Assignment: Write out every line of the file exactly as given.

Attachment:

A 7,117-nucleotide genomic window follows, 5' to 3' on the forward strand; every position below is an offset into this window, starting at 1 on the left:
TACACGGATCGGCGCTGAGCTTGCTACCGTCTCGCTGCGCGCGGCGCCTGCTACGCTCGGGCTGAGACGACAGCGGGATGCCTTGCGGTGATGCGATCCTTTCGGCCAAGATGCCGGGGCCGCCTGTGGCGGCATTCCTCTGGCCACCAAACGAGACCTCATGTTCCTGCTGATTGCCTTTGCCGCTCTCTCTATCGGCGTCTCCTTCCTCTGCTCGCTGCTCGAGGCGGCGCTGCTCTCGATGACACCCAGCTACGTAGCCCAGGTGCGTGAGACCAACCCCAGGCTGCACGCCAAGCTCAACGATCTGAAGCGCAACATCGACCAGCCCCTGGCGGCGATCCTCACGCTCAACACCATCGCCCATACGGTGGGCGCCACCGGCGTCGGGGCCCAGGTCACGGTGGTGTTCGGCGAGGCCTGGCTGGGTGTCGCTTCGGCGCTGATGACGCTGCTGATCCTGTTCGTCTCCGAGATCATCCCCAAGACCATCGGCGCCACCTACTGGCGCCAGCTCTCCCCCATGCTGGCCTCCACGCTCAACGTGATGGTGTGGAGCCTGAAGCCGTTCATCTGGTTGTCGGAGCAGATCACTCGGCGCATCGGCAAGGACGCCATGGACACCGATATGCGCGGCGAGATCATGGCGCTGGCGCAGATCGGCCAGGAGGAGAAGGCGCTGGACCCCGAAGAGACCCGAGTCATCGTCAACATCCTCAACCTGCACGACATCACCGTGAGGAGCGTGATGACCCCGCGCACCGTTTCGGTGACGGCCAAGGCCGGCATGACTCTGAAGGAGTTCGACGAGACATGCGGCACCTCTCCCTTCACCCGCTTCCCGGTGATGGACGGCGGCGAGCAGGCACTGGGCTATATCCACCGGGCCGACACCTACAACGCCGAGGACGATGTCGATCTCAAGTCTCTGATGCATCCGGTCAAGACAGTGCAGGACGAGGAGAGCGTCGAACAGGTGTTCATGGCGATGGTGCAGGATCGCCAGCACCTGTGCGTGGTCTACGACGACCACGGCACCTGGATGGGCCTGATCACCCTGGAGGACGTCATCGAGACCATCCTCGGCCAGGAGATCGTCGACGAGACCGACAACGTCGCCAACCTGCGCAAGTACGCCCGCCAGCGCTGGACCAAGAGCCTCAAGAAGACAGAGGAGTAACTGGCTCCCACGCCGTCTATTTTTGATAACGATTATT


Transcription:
A 7,117-nucleotide genomic window follows, 5' to 3' on the forward strand; every position below is an offset into this window, starting at 1 on the left:
TACACGGATCGGCGCTGAGCTTGCTACCGTCTCGCTGCGCGCGGCGCCTGCTACGCTCGGGCTGAGACGACAGCGGGATGCCTTGCGGTGATGCGATCCTTTCGGCCAAGATGCCGGGGCCGCCTGTGGCGGCATTCCTCTGGCCACCAAACGAGACCTCATGTTCCTGCTGATTGCCTTTGCCGCTCTCTCTATCGGCGTCTCCTTCCTCTGCTCGCTGCTCGAGGCGGCGCTGCTCTCGATGACACCCAGCTACGTAGCCCAGGTGCGTGAGACCAACCCCAGGCTGCACGCCAAGCTCAACGATCTGAAGCGCAACATCGACCAGCCCCTGGCGGCGATCCTCACGCTCAACACCATCGCCCATACGGTGGGCGCCACCGGCGTCGGGGCCCAGGTCACGGTGGTGTTCGGCGAGGCCTGGCTGGGTGTCGCTTCGGCGCTGATGACGCTGCTGATCCTGTTCGTCTCCGAGATCATCCCCAAGACCATCGGCGCCACCTACTGGCGCCAGCTCTCCCCCATGCTGGCCTCCACGCTCAACGTGATGGTGTGGAGCCTGAAGCCGTTCATCTGGTTGTCGGAGCAGATCACTCGGCGCATCGGCAAGGACGCCATGGACACCGATATGCGCGGCGAGATCATGGCGCTGGCGCAGATCGGCCAGGAGGAGAAGGCGCTGGACCCCGAAGAGACCCGAGTCATCGTCAACATCCTCAACCTGCACGACATCACCGTGAGGAGCGTGATGACCCCGCGCACCGTTTCGGTGACGGCCAAGGCCGGCATGACTCTGAAGGAGTTCGACGAGACATGCGGCACCTCTCCCTTCACCCGCTTCCCGGTGATGGACGGCGGCGAGCAGGCACTGGGCTATATCCACCGGGCCGACACCTACAACGCCGAGGACGATGTCGATCTCAAGTCTCTGATGCATCCGGTCAAGACAGTGCAGGACGAGGAGAGCGTCGAACAGGTGTTCATGGCGATGGTGCAGGATCGCCAGCACCTGTGCGTGGTCTACGACGACCACGGCACCTGGATGGGCCTGATCACCCTGGAGGACGTCATCGAGACCATCCTCGGCCAGGAGATCGTCGACGAGACCGACAACGTCGCCAACCTGCGCAAGTACGCCCGCCAGCGCTGGACCAAGAGCCTCAAGAAGACAGAGGAGTAACTGGCTCCCACGCCGTCTATTTTTGATAACGATTATT